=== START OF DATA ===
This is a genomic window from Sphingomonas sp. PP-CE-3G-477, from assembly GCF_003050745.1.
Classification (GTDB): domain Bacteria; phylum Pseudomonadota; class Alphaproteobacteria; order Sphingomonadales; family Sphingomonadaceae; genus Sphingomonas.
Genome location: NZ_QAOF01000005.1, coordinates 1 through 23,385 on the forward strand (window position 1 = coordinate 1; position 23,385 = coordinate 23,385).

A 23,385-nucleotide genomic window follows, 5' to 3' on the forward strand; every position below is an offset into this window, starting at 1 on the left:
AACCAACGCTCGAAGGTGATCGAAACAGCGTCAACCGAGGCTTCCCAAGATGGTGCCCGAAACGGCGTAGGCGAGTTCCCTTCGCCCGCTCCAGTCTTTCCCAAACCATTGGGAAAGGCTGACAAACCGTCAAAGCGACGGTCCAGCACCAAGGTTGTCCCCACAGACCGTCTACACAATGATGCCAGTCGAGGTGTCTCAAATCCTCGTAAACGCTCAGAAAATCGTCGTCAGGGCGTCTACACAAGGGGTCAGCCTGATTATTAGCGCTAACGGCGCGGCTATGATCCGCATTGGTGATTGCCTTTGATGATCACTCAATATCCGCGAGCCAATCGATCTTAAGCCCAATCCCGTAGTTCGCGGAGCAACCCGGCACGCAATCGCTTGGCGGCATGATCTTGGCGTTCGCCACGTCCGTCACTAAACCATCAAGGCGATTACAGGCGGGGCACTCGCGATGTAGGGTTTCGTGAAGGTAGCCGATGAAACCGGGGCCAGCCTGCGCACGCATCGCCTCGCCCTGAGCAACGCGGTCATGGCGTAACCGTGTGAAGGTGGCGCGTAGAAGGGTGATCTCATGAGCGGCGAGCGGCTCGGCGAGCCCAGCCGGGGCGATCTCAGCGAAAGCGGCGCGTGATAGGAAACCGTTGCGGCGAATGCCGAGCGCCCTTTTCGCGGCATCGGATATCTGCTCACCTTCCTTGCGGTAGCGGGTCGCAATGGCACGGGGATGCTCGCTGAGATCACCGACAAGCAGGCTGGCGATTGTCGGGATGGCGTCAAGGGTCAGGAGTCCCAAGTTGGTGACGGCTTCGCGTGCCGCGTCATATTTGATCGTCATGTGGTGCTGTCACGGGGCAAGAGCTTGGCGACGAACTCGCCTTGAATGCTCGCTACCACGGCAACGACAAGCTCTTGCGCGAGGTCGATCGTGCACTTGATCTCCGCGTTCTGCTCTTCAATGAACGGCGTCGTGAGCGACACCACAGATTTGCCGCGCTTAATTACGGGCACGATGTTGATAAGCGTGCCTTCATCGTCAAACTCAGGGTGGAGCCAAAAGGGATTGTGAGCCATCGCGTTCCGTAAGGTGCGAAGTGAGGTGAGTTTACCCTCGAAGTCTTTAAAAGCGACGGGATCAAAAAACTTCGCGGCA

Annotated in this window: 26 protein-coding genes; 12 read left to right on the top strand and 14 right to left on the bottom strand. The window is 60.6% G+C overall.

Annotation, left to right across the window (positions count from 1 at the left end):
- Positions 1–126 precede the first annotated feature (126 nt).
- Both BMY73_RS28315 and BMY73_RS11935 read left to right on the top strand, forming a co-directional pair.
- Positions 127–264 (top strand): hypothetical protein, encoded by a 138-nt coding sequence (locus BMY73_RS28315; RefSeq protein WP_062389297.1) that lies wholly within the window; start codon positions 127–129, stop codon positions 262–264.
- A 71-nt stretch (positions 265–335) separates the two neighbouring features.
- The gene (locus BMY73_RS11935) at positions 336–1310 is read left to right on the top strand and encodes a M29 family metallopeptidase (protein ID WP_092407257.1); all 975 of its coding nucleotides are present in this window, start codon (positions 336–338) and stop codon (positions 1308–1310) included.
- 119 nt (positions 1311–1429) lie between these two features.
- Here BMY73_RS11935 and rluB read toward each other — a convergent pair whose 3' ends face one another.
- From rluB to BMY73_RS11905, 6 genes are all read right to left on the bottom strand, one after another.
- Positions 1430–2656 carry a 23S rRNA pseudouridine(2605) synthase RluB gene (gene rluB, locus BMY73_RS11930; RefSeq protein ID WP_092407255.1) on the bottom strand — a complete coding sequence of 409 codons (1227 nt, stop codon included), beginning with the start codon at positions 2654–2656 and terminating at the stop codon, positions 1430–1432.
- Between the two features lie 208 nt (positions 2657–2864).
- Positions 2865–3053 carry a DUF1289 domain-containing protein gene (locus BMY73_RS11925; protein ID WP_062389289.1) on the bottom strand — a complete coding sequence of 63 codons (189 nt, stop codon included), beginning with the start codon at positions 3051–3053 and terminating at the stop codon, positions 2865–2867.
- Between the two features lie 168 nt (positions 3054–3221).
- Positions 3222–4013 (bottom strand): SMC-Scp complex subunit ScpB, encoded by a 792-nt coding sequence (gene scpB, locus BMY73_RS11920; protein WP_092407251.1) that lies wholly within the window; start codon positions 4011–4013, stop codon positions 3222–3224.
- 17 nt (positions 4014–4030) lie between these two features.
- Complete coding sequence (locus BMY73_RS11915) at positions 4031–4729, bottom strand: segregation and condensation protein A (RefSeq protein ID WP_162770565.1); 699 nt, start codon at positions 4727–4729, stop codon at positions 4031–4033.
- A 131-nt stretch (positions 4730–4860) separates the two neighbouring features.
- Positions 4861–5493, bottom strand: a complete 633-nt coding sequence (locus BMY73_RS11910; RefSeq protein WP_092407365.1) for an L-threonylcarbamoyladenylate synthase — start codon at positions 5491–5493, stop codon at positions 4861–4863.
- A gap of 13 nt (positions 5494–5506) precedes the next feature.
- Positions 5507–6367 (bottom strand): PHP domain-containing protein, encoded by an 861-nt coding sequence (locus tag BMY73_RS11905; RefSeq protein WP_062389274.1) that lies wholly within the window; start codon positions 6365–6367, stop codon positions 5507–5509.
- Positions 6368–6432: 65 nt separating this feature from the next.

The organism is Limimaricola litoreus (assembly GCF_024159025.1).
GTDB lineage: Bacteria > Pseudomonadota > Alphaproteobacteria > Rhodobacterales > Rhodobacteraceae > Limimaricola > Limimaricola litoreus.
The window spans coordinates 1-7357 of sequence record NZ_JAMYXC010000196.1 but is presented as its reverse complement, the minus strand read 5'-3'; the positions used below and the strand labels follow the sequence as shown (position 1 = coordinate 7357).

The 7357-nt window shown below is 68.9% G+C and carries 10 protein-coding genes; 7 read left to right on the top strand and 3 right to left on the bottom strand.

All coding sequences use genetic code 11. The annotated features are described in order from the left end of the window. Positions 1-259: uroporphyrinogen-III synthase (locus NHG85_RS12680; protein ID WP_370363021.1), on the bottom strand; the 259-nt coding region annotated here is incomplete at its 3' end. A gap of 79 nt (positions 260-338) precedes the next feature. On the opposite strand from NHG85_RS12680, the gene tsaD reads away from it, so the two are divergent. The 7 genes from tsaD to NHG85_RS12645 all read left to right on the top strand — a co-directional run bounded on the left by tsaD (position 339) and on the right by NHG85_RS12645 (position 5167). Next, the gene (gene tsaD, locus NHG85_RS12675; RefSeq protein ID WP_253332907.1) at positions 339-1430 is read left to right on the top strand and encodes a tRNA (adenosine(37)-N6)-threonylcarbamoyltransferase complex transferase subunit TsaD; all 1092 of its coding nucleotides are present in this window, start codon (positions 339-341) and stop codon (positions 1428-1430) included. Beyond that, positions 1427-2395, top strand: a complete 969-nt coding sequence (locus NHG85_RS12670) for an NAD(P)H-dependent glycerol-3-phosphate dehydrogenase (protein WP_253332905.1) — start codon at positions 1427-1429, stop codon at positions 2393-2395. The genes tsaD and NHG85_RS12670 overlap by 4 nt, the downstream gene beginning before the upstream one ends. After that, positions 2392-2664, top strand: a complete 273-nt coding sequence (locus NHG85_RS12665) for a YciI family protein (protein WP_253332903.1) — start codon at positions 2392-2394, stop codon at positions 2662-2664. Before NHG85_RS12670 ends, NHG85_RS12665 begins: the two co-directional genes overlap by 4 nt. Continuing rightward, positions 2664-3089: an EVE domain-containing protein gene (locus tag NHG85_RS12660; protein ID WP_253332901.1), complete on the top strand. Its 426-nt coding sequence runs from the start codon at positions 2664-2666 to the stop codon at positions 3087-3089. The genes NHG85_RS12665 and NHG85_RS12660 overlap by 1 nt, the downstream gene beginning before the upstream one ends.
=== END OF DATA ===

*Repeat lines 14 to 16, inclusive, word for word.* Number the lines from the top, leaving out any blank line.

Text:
- Here BMY73_RS11935 and rluB read toward each other — a convergent pair whose 3' ends face one another.
- From rluB to BMY73_RS11905, 6 genes are all read right to left on the bottom strand, one after another.
- Positions 1430–2656 carry a 23S rRNA pseudouridine(2605) synthase RluB gene (gene rluB, locus BMY73_RS11930; RefSeq protein ID WP_092407255.1) on the bottom strand — a complete coding sequence of 409 codons (1227 nt, stop codon included), beginning with the start codon at positions 2654–2656 and terminating at the stop codon, positions 1430–1432.